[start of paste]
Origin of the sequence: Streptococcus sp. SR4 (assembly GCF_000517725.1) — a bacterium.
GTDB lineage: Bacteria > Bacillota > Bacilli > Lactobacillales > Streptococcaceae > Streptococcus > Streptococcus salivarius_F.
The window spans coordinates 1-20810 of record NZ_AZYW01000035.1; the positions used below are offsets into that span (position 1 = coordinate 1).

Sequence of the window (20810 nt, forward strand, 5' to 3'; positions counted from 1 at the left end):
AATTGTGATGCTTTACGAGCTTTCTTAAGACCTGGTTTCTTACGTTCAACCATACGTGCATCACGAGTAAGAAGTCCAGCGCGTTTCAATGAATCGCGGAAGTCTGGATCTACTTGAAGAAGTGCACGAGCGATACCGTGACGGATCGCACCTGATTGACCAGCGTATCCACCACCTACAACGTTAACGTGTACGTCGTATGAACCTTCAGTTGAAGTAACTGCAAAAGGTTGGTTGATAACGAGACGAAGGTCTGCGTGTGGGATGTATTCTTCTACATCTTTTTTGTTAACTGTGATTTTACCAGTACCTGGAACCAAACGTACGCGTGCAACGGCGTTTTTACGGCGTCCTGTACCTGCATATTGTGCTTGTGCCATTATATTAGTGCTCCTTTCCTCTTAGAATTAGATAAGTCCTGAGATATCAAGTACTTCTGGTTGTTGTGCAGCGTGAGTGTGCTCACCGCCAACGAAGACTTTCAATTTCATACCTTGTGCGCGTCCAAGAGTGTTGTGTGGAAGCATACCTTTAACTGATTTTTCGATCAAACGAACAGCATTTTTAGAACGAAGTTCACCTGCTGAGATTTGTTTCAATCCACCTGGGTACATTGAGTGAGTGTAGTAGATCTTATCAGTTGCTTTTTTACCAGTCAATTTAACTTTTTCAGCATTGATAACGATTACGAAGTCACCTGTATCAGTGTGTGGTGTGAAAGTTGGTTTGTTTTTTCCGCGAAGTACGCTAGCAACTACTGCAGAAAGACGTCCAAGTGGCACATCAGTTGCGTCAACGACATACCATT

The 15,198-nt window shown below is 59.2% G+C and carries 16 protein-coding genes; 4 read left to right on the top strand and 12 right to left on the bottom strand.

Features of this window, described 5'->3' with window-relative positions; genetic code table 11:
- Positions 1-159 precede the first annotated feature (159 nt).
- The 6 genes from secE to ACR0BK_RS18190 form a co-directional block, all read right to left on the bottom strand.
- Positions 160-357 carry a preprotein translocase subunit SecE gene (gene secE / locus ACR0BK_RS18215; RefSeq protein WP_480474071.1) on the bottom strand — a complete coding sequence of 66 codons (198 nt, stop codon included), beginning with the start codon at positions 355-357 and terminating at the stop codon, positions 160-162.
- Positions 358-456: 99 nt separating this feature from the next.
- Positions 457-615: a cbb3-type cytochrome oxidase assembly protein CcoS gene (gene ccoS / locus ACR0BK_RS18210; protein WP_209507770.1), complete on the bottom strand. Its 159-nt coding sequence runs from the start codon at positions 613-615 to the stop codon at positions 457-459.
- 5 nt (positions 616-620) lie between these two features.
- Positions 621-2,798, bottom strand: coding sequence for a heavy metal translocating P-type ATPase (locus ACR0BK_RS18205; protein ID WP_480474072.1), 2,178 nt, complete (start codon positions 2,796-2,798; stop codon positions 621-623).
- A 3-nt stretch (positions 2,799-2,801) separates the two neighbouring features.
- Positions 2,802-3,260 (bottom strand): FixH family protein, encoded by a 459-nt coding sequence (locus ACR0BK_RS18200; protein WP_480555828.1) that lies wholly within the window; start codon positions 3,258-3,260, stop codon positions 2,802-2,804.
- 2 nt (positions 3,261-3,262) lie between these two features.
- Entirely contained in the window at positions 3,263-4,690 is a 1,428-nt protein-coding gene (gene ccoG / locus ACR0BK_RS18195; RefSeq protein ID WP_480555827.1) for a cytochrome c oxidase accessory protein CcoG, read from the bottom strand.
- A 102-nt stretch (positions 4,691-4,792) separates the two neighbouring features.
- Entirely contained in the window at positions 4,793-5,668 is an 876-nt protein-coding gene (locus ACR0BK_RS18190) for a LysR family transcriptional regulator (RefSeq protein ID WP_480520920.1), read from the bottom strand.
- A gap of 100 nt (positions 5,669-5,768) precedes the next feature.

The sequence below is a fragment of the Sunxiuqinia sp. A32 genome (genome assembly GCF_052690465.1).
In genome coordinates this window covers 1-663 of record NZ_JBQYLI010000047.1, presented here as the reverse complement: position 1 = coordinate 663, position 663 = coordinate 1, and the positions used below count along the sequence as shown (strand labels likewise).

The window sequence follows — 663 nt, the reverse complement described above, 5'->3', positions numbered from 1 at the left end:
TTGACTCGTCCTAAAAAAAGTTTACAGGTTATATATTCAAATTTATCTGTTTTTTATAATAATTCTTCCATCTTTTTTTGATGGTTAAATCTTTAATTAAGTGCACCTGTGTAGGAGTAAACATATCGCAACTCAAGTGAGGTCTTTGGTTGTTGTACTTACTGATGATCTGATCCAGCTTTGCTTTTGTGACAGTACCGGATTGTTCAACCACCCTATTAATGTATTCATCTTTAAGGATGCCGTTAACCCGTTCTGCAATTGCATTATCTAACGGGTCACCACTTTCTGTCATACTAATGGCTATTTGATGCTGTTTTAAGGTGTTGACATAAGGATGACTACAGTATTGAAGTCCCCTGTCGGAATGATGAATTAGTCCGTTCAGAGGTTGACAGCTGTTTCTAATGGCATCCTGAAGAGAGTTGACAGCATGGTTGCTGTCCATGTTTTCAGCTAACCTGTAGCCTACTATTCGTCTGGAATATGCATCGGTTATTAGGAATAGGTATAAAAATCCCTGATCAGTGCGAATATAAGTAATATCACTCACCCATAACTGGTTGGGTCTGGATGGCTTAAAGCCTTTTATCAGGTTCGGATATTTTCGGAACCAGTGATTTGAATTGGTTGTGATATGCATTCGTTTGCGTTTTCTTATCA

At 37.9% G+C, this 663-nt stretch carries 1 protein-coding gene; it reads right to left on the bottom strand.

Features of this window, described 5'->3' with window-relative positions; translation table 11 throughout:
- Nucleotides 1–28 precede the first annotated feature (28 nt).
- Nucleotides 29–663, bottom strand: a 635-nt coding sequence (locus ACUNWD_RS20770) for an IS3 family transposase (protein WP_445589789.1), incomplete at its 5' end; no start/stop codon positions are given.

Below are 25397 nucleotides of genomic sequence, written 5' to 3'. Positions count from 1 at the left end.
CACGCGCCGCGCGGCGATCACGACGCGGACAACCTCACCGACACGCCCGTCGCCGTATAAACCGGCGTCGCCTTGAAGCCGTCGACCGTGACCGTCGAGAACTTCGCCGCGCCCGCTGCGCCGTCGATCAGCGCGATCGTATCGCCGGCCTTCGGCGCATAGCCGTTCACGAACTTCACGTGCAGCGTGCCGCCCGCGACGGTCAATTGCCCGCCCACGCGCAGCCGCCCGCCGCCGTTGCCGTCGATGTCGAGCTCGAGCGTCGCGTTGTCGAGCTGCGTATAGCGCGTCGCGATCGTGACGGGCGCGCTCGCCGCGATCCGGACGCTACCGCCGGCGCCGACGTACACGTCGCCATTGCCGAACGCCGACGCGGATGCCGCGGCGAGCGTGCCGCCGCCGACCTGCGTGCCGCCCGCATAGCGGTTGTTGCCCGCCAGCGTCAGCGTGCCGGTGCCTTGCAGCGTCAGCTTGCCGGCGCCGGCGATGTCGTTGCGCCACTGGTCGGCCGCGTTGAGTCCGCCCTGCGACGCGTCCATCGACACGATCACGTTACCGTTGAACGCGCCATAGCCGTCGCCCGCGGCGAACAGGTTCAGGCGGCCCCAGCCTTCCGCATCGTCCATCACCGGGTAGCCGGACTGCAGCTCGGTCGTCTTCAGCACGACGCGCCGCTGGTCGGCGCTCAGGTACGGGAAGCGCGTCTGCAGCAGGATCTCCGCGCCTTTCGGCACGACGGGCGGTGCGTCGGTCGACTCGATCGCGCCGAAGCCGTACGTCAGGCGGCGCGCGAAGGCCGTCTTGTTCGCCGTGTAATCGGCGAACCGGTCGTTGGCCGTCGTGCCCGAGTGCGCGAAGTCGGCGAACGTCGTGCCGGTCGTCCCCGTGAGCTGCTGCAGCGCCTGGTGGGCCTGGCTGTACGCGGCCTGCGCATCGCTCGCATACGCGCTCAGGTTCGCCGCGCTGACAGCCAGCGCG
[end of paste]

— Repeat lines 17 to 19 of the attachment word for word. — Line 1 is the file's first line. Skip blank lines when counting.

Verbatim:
- 2 nt (positions 3,261-3,262) lie between these two features.
- Entirely contained in the window at positions 3,263-4,690 is a 1,428-nt protein-coding gene (gene ccoG / locus ACR0BK_RS18195; RefSeq protein ID WP_480555827.1) for a cytochrome c oxidase accessory protein CcoG, read from the bottom strand.
- A 102-nt stretch (positions 4,691-4,792) separates the two neighbouring features.